Welcome to Mum&sons

My two eldest boys challenged me to start a cooking blog with simple recipes that we can cook together - and my youngest one has now joined in. I am hoping they pick up some cooking and photograph skills... or that at least they learn to design and run a blog.


ARROZ A BANDA

This is very similar to a paella, but without any of the paella distractions: no need to peel prawns,  open mussels, suck bones, clams or anything like that.  It is typical from the area of Alicante, where I spent most of the summer holidays during my childhood. The chef that cooks this best in Spain is Maria Jose San Roman from the wonderful restaurant Monastrell in Alicante. This recipe is slightly adapted from one of hers. If you are into cooking rice watch her videos in You Tube - she is not only a superb chef but also a great defender of cooking simply and focussing on the a quality of products, which I totally agree with.

You need: 
- 2 large tomatos
- half and onion
- half a red pepper
- 2 ñoras - or alternatively a teaspoon of sweet paprika
- 3 cloves of garlic
- 7 prawns
- 300 g squid 
- around 400 g 'bomba' rice, ideally Calasparra
- salt
- fumet: made with fish bones (a couple of bones of flat fish) and a litre of water. You can get a huge amount of fish bones for very little money - indeed most fishmongers would normally give it to you for free) 
- saffron 
- olive oil

Start by preparing the 'fumet' (which I normally prepare well in advance and freeze): roast the fishbones, a tomato cut into quarters and two cloves of garlic with a couple of table spoons of olive oil at 250 degrees. It takes around 40 minutes untilt he fish bones are brown with black edges. Put it all in a big pan with two litres of water and boil for 2 hours (or just 20 minutes in you do this with a express cooker) 

Separately, fry the ñoras and remaining clove of garlic with a tablespoon of oil, blend it and reserve it. If you are not using ñoras just grate the garlic and mix it with the tablespoon of paprika.

Fry the tomato (no need to add oil) in a small pan until it gets mushy, almost liquid.

Finally fry the onions and peppers (both cut into small cubes) over very low heat with a table spoon of olive oil for 18-10 minutes until the peppers are soft and the onions translucent.

Up to this point you can prepare it all well in advance or even the previous day.

45 minutes before you are going to eat, boil a little bit of water (half a glass), add the saffron and let it infuse. 
Cut the squid and prawns into small pieces. Take a paella pan, fry the prawns until they get pink with a tablespoon of oil (one or two minutes) take them out and reserve. In the same oil fry the squid for 3-4 minutes, then add the rice (a handful per person) a tablespoon of the ñora or paprika mixture, three tablespoons of the tomato pure and three to hour tablespoons of the onion and peppers mixture. Stir it for a minute or so, then add the saffron liquid (put it through a colander to get rid of  the saffron stems). Finally add the fumet (for each volume or rice, three times the volume of fumet).

Let it bubble over high heat for 8 minutes. Then lower the heat and wait for another 8 minutes. Finally (and take note because this is a secret trick) add a tiny drizzle of oil all around the edge of the pan and increase the heat for 3 minutes. This is to create what is called 'socarrat', the burn bit at the bottom of the paella, which is something that every Spaniard would fight for at the table.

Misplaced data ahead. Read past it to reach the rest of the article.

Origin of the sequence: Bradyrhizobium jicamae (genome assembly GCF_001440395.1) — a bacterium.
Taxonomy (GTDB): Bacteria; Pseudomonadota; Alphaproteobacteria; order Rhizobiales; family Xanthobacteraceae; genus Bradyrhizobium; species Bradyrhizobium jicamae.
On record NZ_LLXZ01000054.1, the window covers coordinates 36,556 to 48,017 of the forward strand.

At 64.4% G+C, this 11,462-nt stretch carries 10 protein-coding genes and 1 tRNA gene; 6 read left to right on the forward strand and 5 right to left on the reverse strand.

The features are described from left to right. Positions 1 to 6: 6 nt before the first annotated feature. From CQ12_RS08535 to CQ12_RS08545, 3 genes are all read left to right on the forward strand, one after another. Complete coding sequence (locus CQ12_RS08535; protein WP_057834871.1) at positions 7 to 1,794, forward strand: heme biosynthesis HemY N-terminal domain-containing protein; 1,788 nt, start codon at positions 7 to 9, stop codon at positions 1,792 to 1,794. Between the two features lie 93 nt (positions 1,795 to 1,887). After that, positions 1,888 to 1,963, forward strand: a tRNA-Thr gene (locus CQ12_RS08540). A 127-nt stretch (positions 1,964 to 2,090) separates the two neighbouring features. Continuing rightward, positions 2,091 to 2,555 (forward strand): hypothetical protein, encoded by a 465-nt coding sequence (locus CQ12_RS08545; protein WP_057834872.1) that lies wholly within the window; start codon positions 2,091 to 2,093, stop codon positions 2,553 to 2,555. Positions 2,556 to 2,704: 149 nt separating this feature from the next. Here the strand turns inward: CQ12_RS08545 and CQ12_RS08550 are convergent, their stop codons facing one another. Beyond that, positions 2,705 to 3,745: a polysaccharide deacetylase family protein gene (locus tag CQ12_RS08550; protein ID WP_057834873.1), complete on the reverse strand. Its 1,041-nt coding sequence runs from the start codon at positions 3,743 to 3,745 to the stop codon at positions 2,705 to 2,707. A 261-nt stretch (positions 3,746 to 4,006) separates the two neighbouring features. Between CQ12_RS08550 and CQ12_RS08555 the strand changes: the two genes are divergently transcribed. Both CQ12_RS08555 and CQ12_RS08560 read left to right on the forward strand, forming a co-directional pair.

The key to any Spanish rice dish is not to overcomplicate it with too many ingredients. And to be really precise about timing. As soon as the rice is done you need to eat it immediately or it will become 'pasado' (mushy)... yuck...       



GOUGERES

Once you learn how to make choux pastry, you can make lots of different recipes. These are gougeres, i.e salty choux pastry. By far my favourite recipe with choux pastry, as I like anything with cheese. My children also prefer these over chouquettes. Though profiteroles are of course something else...

You need:
- 65 ml milk
- 70 g plain flour
- 70 g butter
- 3 eggs
- 125 g strong grated cheese
- a pinch of grated nutmeg
- a pinch of ground pepper
- a pinch of salt


Heat the oven at 180 degrees. Put a tray with water in the lowest part of the oven so that the oven produces steam.

Put the butter and the milk  in a pan over low heat until the butter is melted. Add the flour and salt (all in one go) and beat well with a wooden spoon for 3 minutes. Take the pan off the heat and wait for 10 minutes so that the mixture cools down. Beat 2 eggs and add them in  little bits (you may not need all of it, but the only way to find this out is trial and error. The good news is that when you make choux pastry 4 or 5 times you will never forget what consistency you need). Finally add the pepper, nutmeg and cheese. Put the mixture into a pipping bag.

Pipe little blobs of the mixture on a tray covered with silicone. Push down any peaks by patting them carefully with a wet finger. Beat the remaining egg and paint each blob with the egg wash. Bake for 22 minutes.  

FENNEL SALAD

This is a very simple summer salad - great with blue grilled fish.
You need:

- two fennel bulbs
- 1 orange
- a handful of black olives (pitted)
- pink pepper (to taste)
- 3 tables spoons of (good) virgin olive oil
- 1.5 tablespoons of vinegar
- salt

Cut the fennel in really thin slices (ideally with a mandoline). Add the olive oil and vinegar and let it rest for 20 minutes or so. Then cut the orange in chunks (getting rid of the white skin) Half the olives. Mix the oranges and olives with the fennel. Add salt and sprinkle with the pink pepper.  Done!


CHOUQUETTES